When the coronavirus in Singapore started taking hold, countries like Taiwan, South Korea, and even Israel soon started to issue travel advisories and/or bans for Singapore.
The rise of several clusters saw our normally well ordered city go into a little bit of a panic, but things have more or less cooled down since then, thanks largely to efficient contact tracing and excellent medical care and systems.
Seeing the situation developing and changing so quickly over the past month, deciding whether to go ahead with your travel plans to Singapore can be a tricky and difficult decision.
With the situation remaining unpredictable, and no end in sight, the big question in your mind is probably whether it’s safe to travel to Singapore during this period.
The Current Landscape
View this post on Instagram
Using a serological test developed by Duke-NUS Medical School, the authorities were able to discover the source of the Grace Assembly coronavirus cluster. The test, which is done on a blood sample, is able to detect past infections even in recovered patients. This is believed to be the first time clusters have been linked using serological tests. Link in bio @straits_times #StraitsTimes #coronavirus #covid19
As of 4th March 2020, there are 110 cases of people who have contracted COVID-19, of which 78 patients have been discharged from hospital. This is certainly an encouraging sight, and signs that the spread of coronavirus in Singapore may be stabilising. That said, Minister for National Development Lawrence Wong has warned that there could potentially be a spike in COVID-19 cases moving forward.
However, there is a sense on the ground that the general fear and apprehension towards COVID-19 amongst Singaporeans is subsiding somewhat, in step with the dropping frequency of new cases. Shopping streets, malls, and dining establishments are again seeing sizeable human traffic, and things seem to be slowly transitioning back to normal.
In comparison with other countries in the region and beyond, the relative stability of coronavirus in Singapore doesn’t present any alarm bells that would warrant cancelling your trip to Singapore. The COVID-19 strain isn’t spreading like wildfire and the situation appears to be rather in control. (At the very least, the authorities here know how the cases are linked.)
There are temperature screening thermal stations at the entrances of high foot traffic locations so there’s at least some assurance that people with moderately high body temperature will be spotted.
Paying attention to stepping up your personal hygiene and practicing social distancing remains the recommended method to prevent being infected, and having a mask or two handy also doesn’t hurt.
Travel Advisories To Take Note Of
View this post on Instagram
From Wednesday, travellers who had been to South Korea, northern Italy and Iran within the last 14 days will not be allowed to enter or transit through Singapore, as the Republic ramps up its fight against the spread of the coronavirus. The Ministry of Health also urged Singaporeans to defer non-essential travel to these locations which have seen spikes in cases. Link in bio @straits_times 📸: Ariffin Jamar #coronavirus #covid19 #StraitsTimes
The Singapore government has announced travel bans for travellers who have been to mainland China, Northern Italy, South Korea, and Iran within the last 14 days. These people, unfortunately, will not be able to enter Singapore.
So, if you have travelled to any of these places or are from these countries, you may have no choice but to postpone your travel plans to Singapore.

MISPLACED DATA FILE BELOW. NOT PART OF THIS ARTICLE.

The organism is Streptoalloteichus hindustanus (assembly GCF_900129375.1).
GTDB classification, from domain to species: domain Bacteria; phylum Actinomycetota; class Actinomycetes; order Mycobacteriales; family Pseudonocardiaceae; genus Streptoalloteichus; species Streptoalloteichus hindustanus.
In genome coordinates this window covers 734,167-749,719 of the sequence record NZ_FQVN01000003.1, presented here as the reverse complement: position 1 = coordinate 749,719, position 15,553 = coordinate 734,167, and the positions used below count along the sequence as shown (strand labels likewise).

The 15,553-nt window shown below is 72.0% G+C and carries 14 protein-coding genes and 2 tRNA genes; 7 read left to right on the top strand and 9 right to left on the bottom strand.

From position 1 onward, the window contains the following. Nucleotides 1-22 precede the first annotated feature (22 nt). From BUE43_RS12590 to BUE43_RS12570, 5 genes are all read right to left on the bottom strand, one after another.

Singaporeans who have travelled to countries with significant COVID-19 cases such as the above have been issued with a mandatory 14-day Stay Home Notice (SHN) which acts as a quarantine system to minimise any form of local transmission.
Business As Usual
When you see even countries far away like Switzerland reporting cases, there is going to be a heightened fear globally.
But the situation in Singapore is stabilising, and by and large, it’s business-as-usual for tourist attractions. Popular places like Universal Studios Singapore and Gardens by the Bay are slowly starting to see people stream back, though recovery to pre-Covid-19 visitor levels will probably take a while.
Shopping malls and dining establishments are open as usual as well, with many places offering promotions to get people to visit. Schools and businesses continue to stay open so there isn’t much disruption to the day-to-day in Singapore.
Do note that while businesses are generally open, there may be changes to opening hours, so we recommend to check ahead if they are open during your visit.
All in all, the situation is under control and barring a massive outbreak or spread, there shouldn’t be any reason you have to cancel your travel plans. In fact, the relative lack of visitors may well prove to be enjoyable experience, especially if you’re the sort that don’t like crowds.
Update as of Monday, 23rd March 2020
The World Health Organisation has officially declared COVID-19 outbreak a pandemic on 11 March as over 118,000 cases were confirmed in 114 countries.
The tides have turned, now that more countries are affected and imported cases have increased, Singapore is taking a stricter stance on mitigating the virus outbreak.
Previously, except for a handful of countries, short-term visitors were allowed to come into Singapore, although they have to serve a 14-day stay-home notice once they entered the country.
On 22 March 2020, the Ministry of Health (MOH) has reconditioned the travel restriction to forbid all short-term visitors from anywhere in the world to enter or transit through Singapore in view of the heightened risk of importation of COVID-19 cases. This will take effect at 11:59pm on Monday 23 March.
Looking at the state of the world right now, it is best to postpone your travel plans and take care of your health and the people around you. Stay safe, wherever you may be!